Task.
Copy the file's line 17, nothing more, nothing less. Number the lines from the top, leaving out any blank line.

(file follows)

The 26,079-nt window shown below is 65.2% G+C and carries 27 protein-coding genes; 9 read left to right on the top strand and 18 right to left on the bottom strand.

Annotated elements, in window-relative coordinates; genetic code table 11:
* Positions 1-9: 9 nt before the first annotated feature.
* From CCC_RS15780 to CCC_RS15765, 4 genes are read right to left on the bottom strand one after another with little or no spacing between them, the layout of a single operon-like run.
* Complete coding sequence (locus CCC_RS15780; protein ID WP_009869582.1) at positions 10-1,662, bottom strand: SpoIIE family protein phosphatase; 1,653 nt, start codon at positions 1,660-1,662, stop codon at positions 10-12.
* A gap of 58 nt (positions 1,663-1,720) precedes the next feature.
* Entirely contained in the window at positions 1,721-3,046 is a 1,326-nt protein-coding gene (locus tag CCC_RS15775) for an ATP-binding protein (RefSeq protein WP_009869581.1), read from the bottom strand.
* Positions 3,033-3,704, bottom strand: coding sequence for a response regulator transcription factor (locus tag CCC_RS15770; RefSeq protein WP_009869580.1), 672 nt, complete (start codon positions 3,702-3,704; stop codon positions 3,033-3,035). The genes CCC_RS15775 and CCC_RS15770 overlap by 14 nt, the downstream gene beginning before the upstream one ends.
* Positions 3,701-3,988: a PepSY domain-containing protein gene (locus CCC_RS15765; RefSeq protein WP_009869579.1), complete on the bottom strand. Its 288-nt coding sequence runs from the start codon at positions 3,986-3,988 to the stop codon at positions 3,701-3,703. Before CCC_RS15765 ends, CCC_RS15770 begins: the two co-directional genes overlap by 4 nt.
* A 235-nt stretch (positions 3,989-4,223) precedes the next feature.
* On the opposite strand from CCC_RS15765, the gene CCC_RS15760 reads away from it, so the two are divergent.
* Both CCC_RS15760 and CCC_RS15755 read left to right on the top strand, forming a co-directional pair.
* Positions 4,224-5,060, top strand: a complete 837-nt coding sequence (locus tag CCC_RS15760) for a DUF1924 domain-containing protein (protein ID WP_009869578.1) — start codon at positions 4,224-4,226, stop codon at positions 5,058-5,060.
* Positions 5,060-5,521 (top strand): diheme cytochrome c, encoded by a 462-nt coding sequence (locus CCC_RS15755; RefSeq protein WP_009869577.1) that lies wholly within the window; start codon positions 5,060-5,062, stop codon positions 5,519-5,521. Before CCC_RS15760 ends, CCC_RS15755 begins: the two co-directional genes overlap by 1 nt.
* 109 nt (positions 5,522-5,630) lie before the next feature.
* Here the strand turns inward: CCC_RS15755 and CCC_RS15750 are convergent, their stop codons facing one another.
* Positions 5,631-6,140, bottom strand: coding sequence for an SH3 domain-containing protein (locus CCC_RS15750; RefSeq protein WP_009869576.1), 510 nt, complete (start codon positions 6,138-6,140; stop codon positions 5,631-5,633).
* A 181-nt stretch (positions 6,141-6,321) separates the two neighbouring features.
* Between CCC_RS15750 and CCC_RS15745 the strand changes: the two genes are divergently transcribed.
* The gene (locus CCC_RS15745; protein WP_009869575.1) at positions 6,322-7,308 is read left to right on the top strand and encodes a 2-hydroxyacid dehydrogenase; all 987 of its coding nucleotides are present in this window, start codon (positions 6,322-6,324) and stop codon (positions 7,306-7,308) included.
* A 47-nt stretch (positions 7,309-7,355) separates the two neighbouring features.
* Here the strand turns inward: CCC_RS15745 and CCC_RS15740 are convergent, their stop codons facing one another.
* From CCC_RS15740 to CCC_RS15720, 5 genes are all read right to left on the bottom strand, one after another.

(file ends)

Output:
* Positions 5,631-6,140, bottom strand: coding sequence for an SH3 domain-containing protein (locus CCC_RS15750; RefSeq protein WP_009869576.1), 510 nt, complete (start codon positions 6,138-6,140; stop codon positions 5,631-5,633).